Saturday, 20 July 2013

The small grey pony is pulling the large brown pony’s mane and tail

The small grey pony is pulling the large brown pony’s mane and tail. Every so often, the brown one retaliates but it only puts the grey off for a few seconds before it starts again. They’ve been at it for at least twenty minutes. The butterflies are squabbling too (Are they squabbling, or are they procreating?)

Earlier, after I’d set off a chain of barking dogs by walking up Fairfield Rise, I passed the large woman in the sunglasses, vest top and tattoos. She was parked-up in a silver Astra making a loud phone call: “Gary only came out for a smidgeon, then he’s got back inside the house!” 

A man and his grandson were having a tetchy argument as they buffed opposite alloys of a five year old Ford Fiesta. “Why do you keep saying that when you know it’s not true?” repeated the grandson for the third time.

In the sticks, old men in flat caps and short-sleeved khaki shirts drive immaculate ten year old saloons round the lanes, their wing mirrors thrashing through overgrown leylandii, dead flies accumulating on the plastic remembrance day poppies cable-tied to their radiator grills. There is honeysuckle everywhere.

Shadows are strong, the road is sticky and the weeds on the verges have turned to straw. Shiny men wearing nothing but shorts and trainers make busy noises. Past the derelict asylum and the road cone with the Greggs bag stuffed into the top, I knocked my hat off on a washing line next to the parked milliner's van. The man at the bus stop, who was riding so low that his pubeless cock cleavage was clearly visible, laughed out loud.

Saturday, 6 July 2013

The short but substantial man with the unruly hair, the sun visor...

The short but substantial man with the unruly hair, the sun visor, T-shirt, cargo shorts—keys attached to belt—and steel toe-capped boots said “Hello, Kevin” as I passed. He was propping an old glass panelled front door up against the cellar doorway of the Working Men’s Club. I’ve got no idea how he knew my name.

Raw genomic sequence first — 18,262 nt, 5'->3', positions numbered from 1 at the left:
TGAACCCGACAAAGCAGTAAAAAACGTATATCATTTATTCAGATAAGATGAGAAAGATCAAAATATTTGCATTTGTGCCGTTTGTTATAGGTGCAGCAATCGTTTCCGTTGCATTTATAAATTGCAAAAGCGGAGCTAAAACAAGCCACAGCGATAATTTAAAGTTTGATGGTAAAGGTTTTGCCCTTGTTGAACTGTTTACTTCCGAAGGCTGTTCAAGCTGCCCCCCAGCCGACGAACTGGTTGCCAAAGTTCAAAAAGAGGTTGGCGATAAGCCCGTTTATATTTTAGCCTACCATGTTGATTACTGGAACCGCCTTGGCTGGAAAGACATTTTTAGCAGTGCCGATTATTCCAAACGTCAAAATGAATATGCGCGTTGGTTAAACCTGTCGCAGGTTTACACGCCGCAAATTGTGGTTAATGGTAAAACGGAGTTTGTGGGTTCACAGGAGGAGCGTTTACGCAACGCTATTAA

On the edge of the moor, at the end-terrace with the imitation stone grotesques on the garden wall, the imitation leaded lights in the windows and the imitation wood front door, Mrs Dyson’s bathrobe had blown from the rotary washing line, over the wall and onto the windscreen of the red Ferrari 348 that was parked in the road.
Around the corner, an indiscrete dope deal was taking place; a young man wearing a snapback baseball cap had double parked his hatchback next to another young man wearing a snapback baseball cap in a different hatchback. They began exchanging small packages through adjacent windows. After a couple of minutes, the double parked young-man-in-a-baseball-cap pulled up to the kerb, got out of his hatchback and got into the other man’s passenger seat where the two of them smoked a very strong smelling joint together.

I was knocking at the door of a house on Kinder Avenue when a large woman with a big grey overgrown bob, old fashioned tortoiseshell glasses, an airforce blue overcoat (in 25ÂșC), American Tan tights and a brand new pair of electric pink Nike trainers shouted from the garden next door that there was nobody in. She said “I know they’ll be home around teatime because that’s their cat”, and she pointed to a ginger and white cat on the other side of the road.